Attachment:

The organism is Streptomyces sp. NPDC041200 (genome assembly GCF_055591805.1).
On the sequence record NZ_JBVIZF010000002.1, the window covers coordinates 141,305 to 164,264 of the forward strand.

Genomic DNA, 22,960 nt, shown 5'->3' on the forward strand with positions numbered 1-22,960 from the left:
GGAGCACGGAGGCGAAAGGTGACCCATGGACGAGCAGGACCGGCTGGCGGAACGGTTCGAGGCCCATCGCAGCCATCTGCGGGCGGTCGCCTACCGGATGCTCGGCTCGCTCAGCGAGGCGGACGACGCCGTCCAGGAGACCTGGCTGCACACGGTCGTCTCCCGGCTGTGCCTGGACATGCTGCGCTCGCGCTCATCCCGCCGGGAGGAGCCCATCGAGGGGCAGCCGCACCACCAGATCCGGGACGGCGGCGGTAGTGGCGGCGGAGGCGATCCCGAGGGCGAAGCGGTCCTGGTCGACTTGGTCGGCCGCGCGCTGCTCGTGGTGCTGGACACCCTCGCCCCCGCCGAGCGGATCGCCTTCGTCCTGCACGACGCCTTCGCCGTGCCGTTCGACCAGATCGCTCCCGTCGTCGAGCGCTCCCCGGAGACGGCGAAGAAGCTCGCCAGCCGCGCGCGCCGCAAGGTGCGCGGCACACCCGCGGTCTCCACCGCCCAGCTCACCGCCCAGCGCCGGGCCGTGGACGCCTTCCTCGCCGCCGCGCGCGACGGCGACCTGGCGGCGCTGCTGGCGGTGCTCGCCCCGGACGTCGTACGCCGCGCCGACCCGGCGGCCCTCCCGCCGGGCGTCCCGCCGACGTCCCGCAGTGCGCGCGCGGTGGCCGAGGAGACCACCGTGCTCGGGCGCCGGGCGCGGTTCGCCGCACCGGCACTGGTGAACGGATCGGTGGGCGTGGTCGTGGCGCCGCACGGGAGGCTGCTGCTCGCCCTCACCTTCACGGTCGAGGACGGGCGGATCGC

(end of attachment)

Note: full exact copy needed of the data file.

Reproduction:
The organism is Streptomyces sp. NPDC041200 (genome assembly GCF_055591805.1).
On the sequence record NZ_JBVIZF010000002.1, the window covers coordinates 141,305 to 164,264 of the forward strand.

Genomic DNA, 22,960 nt, shown 5'->3' on the forward strand with positions numbered 1-22,960 from the left:
GGAGCACGGAGGCGAAAGGTGACCCATGGACGAGCAGGACCGGCTGGCGGAACGGTTCGAGGCCCATCGCAGCCATCTGCGGGCGGTCGCCTACCGGATGCTCGGCTCGCTCAGCGAGGCGGACGACGCCGTCCAGGAGACCTGGCTGCACACGGTCGTCTCCCGGCTGTGCCTGGACATGCTGCGCTCGCGCTCATCCCGCCGGGAGGAGCCCATCGAGGGGCAGCCGCACCACCAGATCCGGGACGGCGGCGGTAGTGGCGGCGGAGGCGATCCCGAGGGCGAAGCGGTCCTGGTCGACTTGGTCGGCCGCGCGCTGCTCGTGGTGCTGGACACCCTCGCCCCCGCCGAGCGGATCGCCTTCGTCCTGCACGACGCCTTCGCCGTGCCGTTCGACCAGATCGCTCCCGTCGTCGAGCGCTCCCCGGAGACGGCGAAGAAGCTCGCCAGCCGCGCGCGCCGCAAGGTGCGCGGCACACCCGCGGTCTCCACCGCCCAGCTCACCGCCCAGCGCCGGGCCGTGGACGCCTTCCTCGCCGCCGCGCGCGACGGCGACCTGGCGGCGCTGCTGGCGGTGCTCGCCCCGGACGTCGTACGCCGCGCCGACCCGGCGGCCCTCCCGCCGGGCGTCCCGCCGACGTCCCGCAGTGCGCGCGCGGTGGCCGAGGAGACCACCGTGCTCGGGCGCCGGGCGCGGTTCGCCGCACCGGCACTGGTGAACGGATCGGTGGGCGTGGTCGTGGCGCCGCACGGGAGGCTGCTGCTCGCCCTCACCTTCACGGTCGAGGACGGGCGGATCGC